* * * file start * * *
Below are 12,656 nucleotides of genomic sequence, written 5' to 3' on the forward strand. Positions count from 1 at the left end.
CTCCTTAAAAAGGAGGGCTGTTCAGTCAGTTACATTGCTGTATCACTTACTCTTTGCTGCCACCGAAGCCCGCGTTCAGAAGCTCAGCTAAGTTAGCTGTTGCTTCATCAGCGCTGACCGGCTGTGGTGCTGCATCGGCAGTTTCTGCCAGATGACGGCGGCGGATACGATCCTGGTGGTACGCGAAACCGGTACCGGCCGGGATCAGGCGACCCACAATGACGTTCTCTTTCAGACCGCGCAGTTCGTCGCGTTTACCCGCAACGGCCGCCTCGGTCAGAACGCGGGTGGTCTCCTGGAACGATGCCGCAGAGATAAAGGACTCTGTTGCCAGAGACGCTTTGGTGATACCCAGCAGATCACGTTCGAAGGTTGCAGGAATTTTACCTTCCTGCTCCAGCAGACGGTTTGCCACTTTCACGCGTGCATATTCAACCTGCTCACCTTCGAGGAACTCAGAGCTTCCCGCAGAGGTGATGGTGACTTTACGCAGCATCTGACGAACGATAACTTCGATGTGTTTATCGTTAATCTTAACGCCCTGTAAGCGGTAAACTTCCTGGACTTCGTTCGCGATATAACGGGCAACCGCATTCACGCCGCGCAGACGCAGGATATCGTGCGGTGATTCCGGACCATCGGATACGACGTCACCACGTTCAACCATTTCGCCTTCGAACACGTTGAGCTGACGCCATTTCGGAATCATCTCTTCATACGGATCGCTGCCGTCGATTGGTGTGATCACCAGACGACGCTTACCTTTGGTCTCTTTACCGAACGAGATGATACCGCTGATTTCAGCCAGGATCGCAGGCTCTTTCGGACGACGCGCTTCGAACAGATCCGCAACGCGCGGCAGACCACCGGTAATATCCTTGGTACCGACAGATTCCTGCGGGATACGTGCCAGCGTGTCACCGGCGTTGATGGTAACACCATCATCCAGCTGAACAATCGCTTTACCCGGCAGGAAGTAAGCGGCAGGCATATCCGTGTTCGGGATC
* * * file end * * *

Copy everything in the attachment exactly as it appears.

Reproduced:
Below are 12,656 nucleotides of genomic sequence, written 5' to 3' on the forward strand. Positions count from 1 at the left end.
CTCCTTAAAAAGGAGGGCTGTTCAGTCAGTTACATTGCTGTATCACTTACTCTTTGCTGCCACCGAAGCCCGCGTTCAGAAGCTCAGCTAAGTTAGCTGTTGCTTCATCAGCGCTGACCGGCTGTGGTGCTGCATCGGCAGTTTCTGCCAGATGACGGCGGCGGATACGATCCTGGTGGTACGCGAAACCGGTACCGGCCGGGATCAGGCGACCCACAATGACGTTCTCTTTCAGACCGCGCAGTTCGTCGCGTTTACCCGCAACGGCCGCCTCGGTCAGAACGCGGGTGGTCTCCTGGAACGATGCCGCAGAGATAAAGGACTCTGTTGCCAGAGACGCTTTGGTGATACCCAGCAGATCACGTTCGAAGGTTGCAGGAATTTTACCTTCCTGCTCCAGCAGACGGTTTGCCACTTTCACGCGTGCATATTCAACCTGCTCACCTTCGAGGAACTCAGAGCTTCCCGCAGAGGTGATGGTGACTTTACGCAGCATCTGACGAACGATAACTTCGATGTGTTTATCGTTAATCTTAACGCCCTGTAAGCGGTAAACTTCCTGGACTTCGTTCGCGATATAACGGGCAACCGCATTCACGCCGCGCAGACGCAGGATATCGTGCGGTGATTCCGGACCATCGGATACGACGTCACCACGTTCAACCATTTCGCCTTCGAACACGTTGAGCTGACGCCATTTCGGAATCATCTCTTCATACGGATCGCTGCCGTCGATTGGTGTGATCACCAGACGACGCTTACCTTTGGTCTCTTTACCGAACGAGATGATACCGCTGATTTCAGCCAGGATCGCAGGCTCTTTCGGACGACGCGCTTCGAACAGATCCGCAACGCGCGGCAGACCACCGGTAATATCCTTGGTACCGACAGATTCCTGCGGGATACGTGCCAGCGTGTCACCGGCGTTGATGGTAACACCATCATCCAGCTGAACAATCGCTTTACCCGGCAGGAAGTAAGCGGCAGGCATATCCGTGTTCGGGATC